Skip Ribbon Commands
Skip to main content
We use cookies to ensure you get the best experience on our website. For more information, read our Terms and Conditions.
News items
Help in a crisis
Back to news search

Tweet   Facebook   LinkeIn   Email
Sign up as an apprentice for a fulfilling career in healthcare

People keen to work directly with patients and service users are being encouraged to consider signing up for an apprenticeship and taking the first step towards a rewarding healthcare career.

Norfolk and Suffolk NHS Foundation Trust (NSFT) is urging anyone interested in a caring role to think about completing an apprenticeship, which would give them the chance to earn while they learn while gaining a route into the NHS. The call comes during National Apprenticeship Week, which runs until Friday (18 March).

The Trust has appointed 15 apprentice Clinical Support Workers (CSWs) across the Trust over the past six months, who work under supervision from senior staff to deliver basic care.

It is now hoping to add to that number by attracting more people looking for a rewarding and variety clinical career, in turn replicating the success it has had appointing apprentices to non-clinical positions, such as admin roles and customer services.

Helen Bell had always wanted a job in healthcare, but put her plans on hold to work as a beauty therapist while her two children were younger. She jumped at the chance of the applying when she saw the apprentice CSW role advertised, and took up her position in February.

“I had done some health and social care work before and decided when my children got a bit older I’d like to dip my foot back into it,” said Helen, 29, who lives in King’s Lynn. “It was the ideal opportunity for me.

“I will spend six months shadowing doctors and nurses carrying out home visits as part of the Dementia and Complexity in Later Life team before moving into adult recovery. It’s really good as it gives me an insight into the different services NSFT provides, as well as the all the different roles which are involved in delivering care.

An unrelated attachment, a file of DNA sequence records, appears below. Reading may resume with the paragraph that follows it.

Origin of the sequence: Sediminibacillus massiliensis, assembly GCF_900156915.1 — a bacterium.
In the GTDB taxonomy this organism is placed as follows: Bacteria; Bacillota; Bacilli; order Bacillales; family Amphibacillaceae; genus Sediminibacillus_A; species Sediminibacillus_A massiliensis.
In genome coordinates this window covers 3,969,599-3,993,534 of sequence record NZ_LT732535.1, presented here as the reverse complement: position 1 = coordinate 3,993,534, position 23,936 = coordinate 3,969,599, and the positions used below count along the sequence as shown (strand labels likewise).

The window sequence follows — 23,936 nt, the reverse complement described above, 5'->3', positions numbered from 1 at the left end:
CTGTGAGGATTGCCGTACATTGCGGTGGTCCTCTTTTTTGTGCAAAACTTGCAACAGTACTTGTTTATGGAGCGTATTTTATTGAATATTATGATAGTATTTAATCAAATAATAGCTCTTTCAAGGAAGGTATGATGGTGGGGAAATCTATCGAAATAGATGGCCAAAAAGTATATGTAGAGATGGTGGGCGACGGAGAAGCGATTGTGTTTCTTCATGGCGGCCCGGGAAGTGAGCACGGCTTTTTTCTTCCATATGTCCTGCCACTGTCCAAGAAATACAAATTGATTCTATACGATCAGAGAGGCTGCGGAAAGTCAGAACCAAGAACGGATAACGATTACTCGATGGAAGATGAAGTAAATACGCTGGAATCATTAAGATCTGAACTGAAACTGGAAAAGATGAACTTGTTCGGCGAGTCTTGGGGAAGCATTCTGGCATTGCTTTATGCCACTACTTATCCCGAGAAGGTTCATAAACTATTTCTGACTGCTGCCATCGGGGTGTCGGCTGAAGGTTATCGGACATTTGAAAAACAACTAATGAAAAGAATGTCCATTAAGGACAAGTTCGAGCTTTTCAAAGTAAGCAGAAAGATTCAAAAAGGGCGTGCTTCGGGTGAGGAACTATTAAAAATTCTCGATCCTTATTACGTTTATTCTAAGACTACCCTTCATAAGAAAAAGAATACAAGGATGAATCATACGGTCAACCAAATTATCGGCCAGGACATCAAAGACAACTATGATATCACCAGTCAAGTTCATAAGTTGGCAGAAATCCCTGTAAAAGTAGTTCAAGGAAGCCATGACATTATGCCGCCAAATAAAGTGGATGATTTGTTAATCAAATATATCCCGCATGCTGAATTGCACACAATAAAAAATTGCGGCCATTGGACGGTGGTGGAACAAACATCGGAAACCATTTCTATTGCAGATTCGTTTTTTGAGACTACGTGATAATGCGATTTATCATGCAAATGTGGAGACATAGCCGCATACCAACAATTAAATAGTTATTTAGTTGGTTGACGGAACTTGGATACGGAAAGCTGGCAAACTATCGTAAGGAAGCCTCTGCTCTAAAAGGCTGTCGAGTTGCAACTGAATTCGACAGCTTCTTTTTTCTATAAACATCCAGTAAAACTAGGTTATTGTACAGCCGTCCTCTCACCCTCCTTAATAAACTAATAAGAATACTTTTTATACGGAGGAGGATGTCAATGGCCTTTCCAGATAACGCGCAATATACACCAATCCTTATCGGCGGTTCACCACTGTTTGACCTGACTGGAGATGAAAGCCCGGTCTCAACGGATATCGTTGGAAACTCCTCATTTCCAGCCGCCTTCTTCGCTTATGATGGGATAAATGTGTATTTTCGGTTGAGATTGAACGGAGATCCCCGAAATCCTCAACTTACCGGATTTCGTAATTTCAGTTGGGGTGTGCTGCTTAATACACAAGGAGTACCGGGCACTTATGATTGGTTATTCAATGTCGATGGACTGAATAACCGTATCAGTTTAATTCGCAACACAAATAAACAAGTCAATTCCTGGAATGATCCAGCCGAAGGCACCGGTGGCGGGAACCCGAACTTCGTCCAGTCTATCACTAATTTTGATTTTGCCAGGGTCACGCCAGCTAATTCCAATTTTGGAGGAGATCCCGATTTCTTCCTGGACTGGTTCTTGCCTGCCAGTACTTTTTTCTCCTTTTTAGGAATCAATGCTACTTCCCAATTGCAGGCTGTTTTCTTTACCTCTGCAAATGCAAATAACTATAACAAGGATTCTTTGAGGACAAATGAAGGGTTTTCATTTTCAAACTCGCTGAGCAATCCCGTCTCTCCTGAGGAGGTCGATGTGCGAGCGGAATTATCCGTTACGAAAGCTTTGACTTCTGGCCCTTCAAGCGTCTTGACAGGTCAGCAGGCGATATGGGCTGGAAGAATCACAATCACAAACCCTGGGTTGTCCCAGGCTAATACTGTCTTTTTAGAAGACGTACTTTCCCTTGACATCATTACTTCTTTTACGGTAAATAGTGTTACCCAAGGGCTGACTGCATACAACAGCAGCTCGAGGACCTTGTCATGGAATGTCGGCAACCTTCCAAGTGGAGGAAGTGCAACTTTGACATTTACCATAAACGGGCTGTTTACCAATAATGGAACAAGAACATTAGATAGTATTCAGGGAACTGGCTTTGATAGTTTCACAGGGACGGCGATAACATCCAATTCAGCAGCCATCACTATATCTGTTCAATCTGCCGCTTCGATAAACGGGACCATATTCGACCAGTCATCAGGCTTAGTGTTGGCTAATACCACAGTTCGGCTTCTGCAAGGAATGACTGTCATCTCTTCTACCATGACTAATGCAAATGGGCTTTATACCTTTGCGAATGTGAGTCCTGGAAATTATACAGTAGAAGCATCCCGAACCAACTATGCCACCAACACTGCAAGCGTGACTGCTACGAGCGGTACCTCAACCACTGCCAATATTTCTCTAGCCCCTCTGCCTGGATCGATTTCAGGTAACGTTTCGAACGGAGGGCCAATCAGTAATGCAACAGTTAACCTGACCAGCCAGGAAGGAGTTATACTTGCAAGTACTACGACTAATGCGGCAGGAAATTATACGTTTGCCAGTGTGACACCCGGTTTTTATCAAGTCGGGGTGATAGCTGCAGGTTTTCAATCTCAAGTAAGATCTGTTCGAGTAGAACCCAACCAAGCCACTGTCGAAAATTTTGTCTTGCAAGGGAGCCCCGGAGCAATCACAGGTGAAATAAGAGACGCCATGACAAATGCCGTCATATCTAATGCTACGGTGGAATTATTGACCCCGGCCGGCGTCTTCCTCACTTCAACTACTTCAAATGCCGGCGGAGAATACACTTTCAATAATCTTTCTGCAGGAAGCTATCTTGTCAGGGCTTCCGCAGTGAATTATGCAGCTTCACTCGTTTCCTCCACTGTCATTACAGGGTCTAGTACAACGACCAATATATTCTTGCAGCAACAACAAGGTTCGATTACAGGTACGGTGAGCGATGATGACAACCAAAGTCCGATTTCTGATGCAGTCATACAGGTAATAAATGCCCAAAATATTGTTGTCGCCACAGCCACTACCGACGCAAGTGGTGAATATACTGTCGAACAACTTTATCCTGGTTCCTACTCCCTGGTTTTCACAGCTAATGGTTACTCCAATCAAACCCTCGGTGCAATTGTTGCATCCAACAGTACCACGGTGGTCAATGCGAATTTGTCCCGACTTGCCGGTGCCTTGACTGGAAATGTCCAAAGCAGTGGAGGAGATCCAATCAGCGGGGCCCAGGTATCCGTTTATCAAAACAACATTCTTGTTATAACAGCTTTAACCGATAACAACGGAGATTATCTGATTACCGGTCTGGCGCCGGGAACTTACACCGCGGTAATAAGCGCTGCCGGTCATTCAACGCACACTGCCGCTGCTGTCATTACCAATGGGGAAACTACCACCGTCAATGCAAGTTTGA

“It’s exciting for my future as further down the line I will be helping with memory assessments and carrying out various tests, so will be really hands on.

“Once I’ve finished the apprenticeship I hope to go on to do a degree so that I can gradually work my way up at NSFT.”

Rebecca Bilham, who lives in Norwich, applied for the apprentice CSW role while finishing her A-levels, and joined the Trust in August. She now works with the community Dementia Intensive Support Team (DIST), based at the Julian Hospital in Norwich.

“I had preconceived ideas that apprenticeships were all about sitting in an office, answering phones and making tea,” said the 18-year-old, who is completing her studies at City College. “But the role is not like that at all and is very hands-on.

“I have a similar role to a support worker and go out with a member of the DIST team to visit patients in the community and do things like chat to them, liaise with their family and make them a cup of tea or something to eat. The fact that I am shadowing a member of the team all the time is really helpful as I get to ask questions, learn from them and see how they handle situations first-hand, which makes a real difference.

“My favourite part of the job is meeting new people. I work with a lot of older people and really like listening to their stories and finding out about their life. I find it really interesting.

“Before I started the apprenticeship, I didn’t know what I wanted to do. Now I plan to apply for a band 3 position when I’ve finished the apprenticeship and go on to do an assistant practitioner foundation degree. I can’t see myself doing anything else.

“I would definitely recommend apprenticeships. Even if you are still working out what you want to do in the long-run, they give you the chance to get a year of experience while earning a wage and continuing to learn. For me, it was the ideal solution.”

National Apprenticeship Week is designed to celebrate apprenticeships and traineeships, while stressing the positive impact they have on businesses, as well as the individuals who are fulfilling the roles.

Julie Shrimpton, Clinical Team Leader with DIST, said: “Rebecca is frankly amazing. She has joined a very big and busy team, and is studying and learning whilst experiencing lots or new situations. She has taken all of this in her stride and to the benefit of the patients; we have had really positive feedback from relatives stating what a calming effect she has had whilst visiting.

“Rebecca shows so much initiative and motivation to learn and her confidence grows every day. She is a very valued member of the team and we are all very proud of her.”

Assistant Practitioner Kim Martins, who is Rebecca’s supervisor, said: “Rebecca is very motivated in her learning and appears to want to continue to enhance her role within the team.

“I’m sure she will go far in her career with the enthusiasm and dedication she has shown in the last few months.”

For more information about apprenticeship opportunities at NSFT, contact Jane Stringer on 01603 421564 or by email at